A new degree concentration and several new courses have been added to the sustainability and environmental policy curriculum at Columbia University with the support of the Earth institute, Columbia University. Students will learn about new developments in the fields of sustainability, sustainable design, environmental policy, climate change and technology, particularly Geographic Information Systems (GIS). They will also gain firsthand knowledge about the research that the Earth Institute conducts
The new Master of Public Administration in Development Practice is designed to train aspiring practitioners to understand and manage approaches to sustainable development challenges. This rigorous, cross-disciplinary academic program emphasizes the development of critical knowledge, skills and attributes of an effective professional in developing societies. For two weeks during the summer prior to the program, the students participate in a "Boot Camp" that provides intensive refresher courses to prepare the students for the program's core curriculum. An essential component of the Development Practice curriculum is the field training program. Designed to provide students with practical experience working in development, the program provides a holistic learning experience deeply grounded in the local environment, which encompasses a broad set of activities to foster the development of practical skills.
Two Geographic Information Systems (GIS) courses will be taught to provide students with the technological background to analyze environmental policy. GIS for International Studies (ENVP U6275), taught by Professor Mark Becker, is designed to provide students with a comprehensive overview of GIS; Global Positioning Systems (GPS); and remote sensing technologies as they are used in the development, implementation and analysis of environmental and social policy and practices at the global and regional scale. Advancement in E3B Landscape Analysis (EEEB G6150), taught by Professor Ruth DeFries, will use the same technology to explore the connections between emerging infectious diseases, land use and climate.
The Practicum (SIPA U4734), will teach students how current research is being used, what the policy implications are, and how it will be accessible to environmental policy practitioners. Each class will cover a different topic and be accompanied by an expert in the respective field. Speakers include the executive director of the Earth Institute, research directors from various Earth Institute units, and other senior scholars.
This practicum is truly interdisciplinary; the lectures illustrate how the core sciences engaged at the Earth Institute (biological, health, and engineering departments and schools) complement environmental and social science research. Students in all programs and departments are encouraged to enroll.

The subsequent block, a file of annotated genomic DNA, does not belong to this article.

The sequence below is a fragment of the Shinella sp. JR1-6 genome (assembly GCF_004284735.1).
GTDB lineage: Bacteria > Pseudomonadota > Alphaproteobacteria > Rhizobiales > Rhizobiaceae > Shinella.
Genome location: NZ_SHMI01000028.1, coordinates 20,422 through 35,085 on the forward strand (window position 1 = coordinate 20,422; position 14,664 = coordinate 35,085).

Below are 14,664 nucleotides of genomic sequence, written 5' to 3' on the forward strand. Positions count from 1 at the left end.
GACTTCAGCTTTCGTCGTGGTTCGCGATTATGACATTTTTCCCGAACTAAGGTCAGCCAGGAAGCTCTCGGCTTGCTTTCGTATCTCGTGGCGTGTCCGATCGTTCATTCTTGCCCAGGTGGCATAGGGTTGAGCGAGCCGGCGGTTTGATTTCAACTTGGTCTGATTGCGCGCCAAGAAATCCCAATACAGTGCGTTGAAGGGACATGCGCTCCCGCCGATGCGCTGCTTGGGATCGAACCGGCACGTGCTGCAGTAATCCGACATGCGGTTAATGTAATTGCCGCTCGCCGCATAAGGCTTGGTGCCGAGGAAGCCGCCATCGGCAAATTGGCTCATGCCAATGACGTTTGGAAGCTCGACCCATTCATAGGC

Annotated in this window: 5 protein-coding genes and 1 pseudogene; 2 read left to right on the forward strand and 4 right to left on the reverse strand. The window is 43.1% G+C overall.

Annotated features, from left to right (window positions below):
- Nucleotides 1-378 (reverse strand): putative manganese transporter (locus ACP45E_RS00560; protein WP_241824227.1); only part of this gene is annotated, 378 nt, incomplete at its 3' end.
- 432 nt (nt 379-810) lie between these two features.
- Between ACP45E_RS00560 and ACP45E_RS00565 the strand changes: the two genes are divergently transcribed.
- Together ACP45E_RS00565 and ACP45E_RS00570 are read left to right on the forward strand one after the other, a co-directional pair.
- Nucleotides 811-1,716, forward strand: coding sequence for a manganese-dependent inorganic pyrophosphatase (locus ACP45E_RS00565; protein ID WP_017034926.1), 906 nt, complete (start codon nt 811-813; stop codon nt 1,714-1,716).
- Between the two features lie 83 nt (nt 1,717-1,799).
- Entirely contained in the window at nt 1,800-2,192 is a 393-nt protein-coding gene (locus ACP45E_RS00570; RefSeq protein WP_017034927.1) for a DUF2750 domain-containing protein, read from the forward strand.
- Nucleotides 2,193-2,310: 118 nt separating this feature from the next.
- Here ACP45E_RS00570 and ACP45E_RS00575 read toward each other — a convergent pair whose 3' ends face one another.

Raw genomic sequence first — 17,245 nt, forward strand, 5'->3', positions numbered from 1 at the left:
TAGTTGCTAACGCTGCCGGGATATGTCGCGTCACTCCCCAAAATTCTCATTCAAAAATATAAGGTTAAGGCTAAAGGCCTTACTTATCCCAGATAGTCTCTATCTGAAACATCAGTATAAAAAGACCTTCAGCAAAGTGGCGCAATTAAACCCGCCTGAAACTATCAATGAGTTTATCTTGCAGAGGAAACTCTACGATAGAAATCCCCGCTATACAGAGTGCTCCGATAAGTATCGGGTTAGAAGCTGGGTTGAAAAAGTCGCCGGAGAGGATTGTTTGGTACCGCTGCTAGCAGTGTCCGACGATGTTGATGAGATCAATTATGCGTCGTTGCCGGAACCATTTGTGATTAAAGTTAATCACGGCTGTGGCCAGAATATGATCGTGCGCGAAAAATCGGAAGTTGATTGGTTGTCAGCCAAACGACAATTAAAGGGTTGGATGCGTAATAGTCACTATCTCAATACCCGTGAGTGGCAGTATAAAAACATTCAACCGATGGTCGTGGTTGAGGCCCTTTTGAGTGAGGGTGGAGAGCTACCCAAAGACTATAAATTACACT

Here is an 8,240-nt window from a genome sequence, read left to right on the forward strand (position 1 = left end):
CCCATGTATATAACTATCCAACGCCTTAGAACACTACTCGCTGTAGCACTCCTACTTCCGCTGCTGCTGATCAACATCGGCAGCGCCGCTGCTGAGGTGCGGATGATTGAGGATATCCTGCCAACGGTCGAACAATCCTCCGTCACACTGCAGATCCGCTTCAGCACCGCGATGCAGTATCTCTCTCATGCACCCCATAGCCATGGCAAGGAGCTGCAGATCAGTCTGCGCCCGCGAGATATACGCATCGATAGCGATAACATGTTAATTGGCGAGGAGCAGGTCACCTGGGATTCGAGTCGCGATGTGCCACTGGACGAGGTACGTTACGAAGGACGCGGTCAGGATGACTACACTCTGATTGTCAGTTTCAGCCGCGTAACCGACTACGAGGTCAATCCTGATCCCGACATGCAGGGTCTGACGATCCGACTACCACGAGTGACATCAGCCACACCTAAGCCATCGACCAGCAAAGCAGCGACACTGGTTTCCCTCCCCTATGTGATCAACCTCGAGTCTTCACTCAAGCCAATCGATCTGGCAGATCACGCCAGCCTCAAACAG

The Earth Institute has collaborated with Columbia University's Graduate School of Architecture Planning and Preservation (GSAPP) to produce the course EI-GSAPP Forum (ARCH A4623) on the future of the built environment, which explores ideas of sustainable design and the future of the city. It will be taught by professors Kate Orff and Kate McFadden. It brings together the realms of science and design to address complex questions of environment and development with a creative approach grounded in research, experimentation and pilot projects. Lecturers from the Earth Institute will present their research.
The course Poverty, Inequality & the Environment (ENVP U6250), taught by Professor Mary Cleveland, focuses on Henry George's worldwide bestseller, Progress and Poverty, in which he argues that owners of land and other natural resources gain most of the benefits of economic growth, driving down wages and forcing economic activity to sprawl out onto marginal land. Today, George's ideas powerfully influence both the field of ecological economics and common movements and provide a good foundation for our students.
Design and Maintenance of a Habitable Planet (EESC V3101), taught by Professor Terry Plank, focuses on the origin, evolution and future of our planet. Students have an opportunity to apply their knowledge in a hands-on geochemistry project at the Lamont-Doherty Earth Observatory. Courses like this equip our students with the knowledge and technical expertise to shape environmental policy that benefits our planet.